Security won't prevent devastation
"No matter how much we prepare for bad things to happen, like placing security or policemen in schools, if someone really wants to do something bad, they are going to do it," explained high school parent Janet Whittington.
Due to the recent massacre at Sandy Hook Elementary School in Newtown, Conn., school safety has been talked about more and more lately. People argue that if the school was more prepared, the shooting would not have happened or it would not have had such a major impact.
However, the school was prepared: It had many a security measure to guard against disasters, which were prompted by school shootings that happened before this one.
In 2012 there were more than a dozen mass shootings that took place worldwide. Not all of them received a lot of media coverage. Possibly the most devastating of school shootings that we have come to know in recent history were the Columbine massacre in 1999 and the Virginia Tech massacre in 2007.
"You can bet that almost every one of the shooters had lost hope, which means they had no God in them," Whittington said.
Indeed, it seems that every single shooter had lost hope at some point of their lives. Why else would they feel the desire to relentlessly shoot their peers and, ultimately, themselves? If the shooters had anything in common, besides the fact they held the gun, it would be their hopelessness.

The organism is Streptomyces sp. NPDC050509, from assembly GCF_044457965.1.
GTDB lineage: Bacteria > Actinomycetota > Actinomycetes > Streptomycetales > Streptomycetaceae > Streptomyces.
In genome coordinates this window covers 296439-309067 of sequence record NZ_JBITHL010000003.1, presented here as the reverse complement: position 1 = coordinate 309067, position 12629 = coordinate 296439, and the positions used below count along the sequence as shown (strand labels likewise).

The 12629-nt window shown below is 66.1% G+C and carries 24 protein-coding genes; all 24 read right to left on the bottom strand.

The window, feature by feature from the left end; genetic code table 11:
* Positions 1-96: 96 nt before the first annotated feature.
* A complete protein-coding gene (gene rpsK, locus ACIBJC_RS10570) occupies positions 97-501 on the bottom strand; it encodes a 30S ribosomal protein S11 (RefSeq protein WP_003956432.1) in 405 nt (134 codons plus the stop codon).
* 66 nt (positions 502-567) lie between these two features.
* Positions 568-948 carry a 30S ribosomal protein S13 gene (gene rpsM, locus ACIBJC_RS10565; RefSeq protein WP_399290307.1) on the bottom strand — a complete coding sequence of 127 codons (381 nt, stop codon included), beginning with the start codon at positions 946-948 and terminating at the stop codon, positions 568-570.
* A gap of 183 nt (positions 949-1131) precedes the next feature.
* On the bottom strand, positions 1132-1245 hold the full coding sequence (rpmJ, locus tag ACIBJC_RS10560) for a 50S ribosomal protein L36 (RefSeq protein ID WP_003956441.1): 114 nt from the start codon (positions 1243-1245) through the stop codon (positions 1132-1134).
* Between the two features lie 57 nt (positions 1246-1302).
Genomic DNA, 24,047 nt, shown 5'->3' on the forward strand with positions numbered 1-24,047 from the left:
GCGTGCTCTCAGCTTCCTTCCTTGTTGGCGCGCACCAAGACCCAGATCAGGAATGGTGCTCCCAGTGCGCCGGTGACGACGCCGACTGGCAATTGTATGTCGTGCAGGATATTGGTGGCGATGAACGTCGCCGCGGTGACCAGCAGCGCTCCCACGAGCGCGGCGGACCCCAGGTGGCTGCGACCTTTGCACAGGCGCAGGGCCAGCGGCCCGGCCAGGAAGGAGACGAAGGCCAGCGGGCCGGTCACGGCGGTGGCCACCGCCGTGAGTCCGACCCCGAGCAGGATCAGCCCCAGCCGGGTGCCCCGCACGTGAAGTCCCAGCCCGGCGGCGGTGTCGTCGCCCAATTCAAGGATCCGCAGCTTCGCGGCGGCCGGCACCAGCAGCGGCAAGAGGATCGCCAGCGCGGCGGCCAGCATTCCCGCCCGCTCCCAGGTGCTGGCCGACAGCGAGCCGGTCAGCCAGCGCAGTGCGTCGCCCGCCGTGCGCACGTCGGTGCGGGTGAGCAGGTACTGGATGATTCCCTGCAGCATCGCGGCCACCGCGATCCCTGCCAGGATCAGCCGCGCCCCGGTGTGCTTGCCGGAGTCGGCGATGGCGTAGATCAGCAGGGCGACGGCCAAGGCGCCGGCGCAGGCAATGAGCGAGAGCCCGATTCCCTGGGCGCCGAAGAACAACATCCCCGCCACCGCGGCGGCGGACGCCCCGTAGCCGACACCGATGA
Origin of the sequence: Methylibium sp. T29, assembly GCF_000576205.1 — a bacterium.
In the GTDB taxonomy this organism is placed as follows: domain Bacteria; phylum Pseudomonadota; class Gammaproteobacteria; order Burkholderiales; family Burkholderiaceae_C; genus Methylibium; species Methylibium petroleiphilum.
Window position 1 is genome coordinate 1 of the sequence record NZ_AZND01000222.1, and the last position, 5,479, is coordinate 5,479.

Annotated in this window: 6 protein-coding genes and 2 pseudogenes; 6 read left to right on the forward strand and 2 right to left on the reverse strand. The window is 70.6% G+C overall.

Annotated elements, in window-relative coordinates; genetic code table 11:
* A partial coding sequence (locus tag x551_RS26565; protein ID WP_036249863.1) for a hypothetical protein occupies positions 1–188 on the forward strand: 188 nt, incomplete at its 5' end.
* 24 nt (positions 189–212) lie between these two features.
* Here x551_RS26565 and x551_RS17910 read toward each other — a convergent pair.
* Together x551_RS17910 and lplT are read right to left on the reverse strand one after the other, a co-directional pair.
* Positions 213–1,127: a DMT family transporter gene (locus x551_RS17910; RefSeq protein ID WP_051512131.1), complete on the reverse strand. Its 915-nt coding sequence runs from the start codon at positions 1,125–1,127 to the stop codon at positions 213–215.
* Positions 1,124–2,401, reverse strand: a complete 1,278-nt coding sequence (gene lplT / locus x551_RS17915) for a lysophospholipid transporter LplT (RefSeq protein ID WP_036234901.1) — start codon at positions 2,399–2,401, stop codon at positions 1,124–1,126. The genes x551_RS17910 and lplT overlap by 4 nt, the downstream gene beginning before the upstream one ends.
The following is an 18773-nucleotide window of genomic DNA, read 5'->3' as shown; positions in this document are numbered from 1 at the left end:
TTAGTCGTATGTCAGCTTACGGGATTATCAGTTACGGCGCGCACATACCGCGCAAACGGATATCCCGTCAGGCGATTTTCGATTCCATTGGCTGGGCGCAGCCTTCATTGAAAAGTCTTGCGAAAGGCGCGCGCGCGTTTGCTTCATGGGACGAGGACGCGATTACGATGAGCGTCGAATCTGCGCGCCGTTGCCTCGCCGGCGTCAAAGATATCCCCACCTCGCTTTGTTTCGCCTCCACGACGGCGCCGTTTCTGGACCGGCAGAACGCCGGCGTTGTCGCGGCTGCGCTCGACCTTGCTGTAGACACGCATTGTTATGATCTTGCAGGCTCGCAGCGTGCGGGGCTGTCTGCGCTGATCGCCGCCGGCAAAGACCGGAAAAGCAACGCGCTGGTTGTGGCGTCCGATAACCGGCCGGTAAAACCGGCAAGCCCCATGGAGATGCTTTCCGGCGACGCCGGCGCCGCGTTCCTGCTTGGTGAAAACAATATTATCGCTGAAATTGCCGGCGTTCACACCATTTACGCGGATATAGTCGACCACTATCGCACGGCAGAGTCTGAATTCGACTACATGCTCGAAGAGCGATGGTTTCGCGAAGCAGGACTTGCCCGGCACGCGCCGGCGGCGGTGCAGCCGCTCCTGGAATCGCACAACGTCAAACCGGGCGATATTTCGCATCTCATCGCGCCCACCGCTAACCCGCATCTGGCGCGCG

"We should be looking at families and how broken they are and what's driving them to do these things instead of covering the problem with school security like a Band-Aid covers a cut," Whittington said.
Most of the shootings — even minor shootings in which people were merely harmed rather than killed — involved some sort of brokenness. In one such incident, an 18-year-old boy shot and killed another boy three days before he was to graduate because the victim was dating his ex-girlfriend.
In other incidents, shooters felt moved to shoot due to bullying — and being regarded as outcasts — by their fellow classmates. Thus, I do believe, as Whittington said, studying the reasons why the individuals did what they did will help fix the problem; more security measures will not. If there is no more brokenness, shouldn't it be safe to say that no one will feel the need or desire to cause such destruction?
"We shouldn't have to prepare for such horrible acts (such as school shootings)," said Michelle Hansen, a parent to elementary, middle and high school students.
If schools, family and the community made individuals a priority, we wouldn't have to. But how do we help prevent — or mend — brokenness in individuals?
Whittington said that hopelessness comes from being God-less. What is God if he is not love? Perhaps it is the act of loving one another that we humans have lost what we were made for.
Perhaps we need to incorporate more love into schools so that God may be instilled deeply into the hearts and minds of students, allowing them to know there is hope. For if they have hope, they won't need murder or suicide to fill the void.
Jacqueline Mullen is a senior at Live Oak High School. Her column appears every six weeks in Education.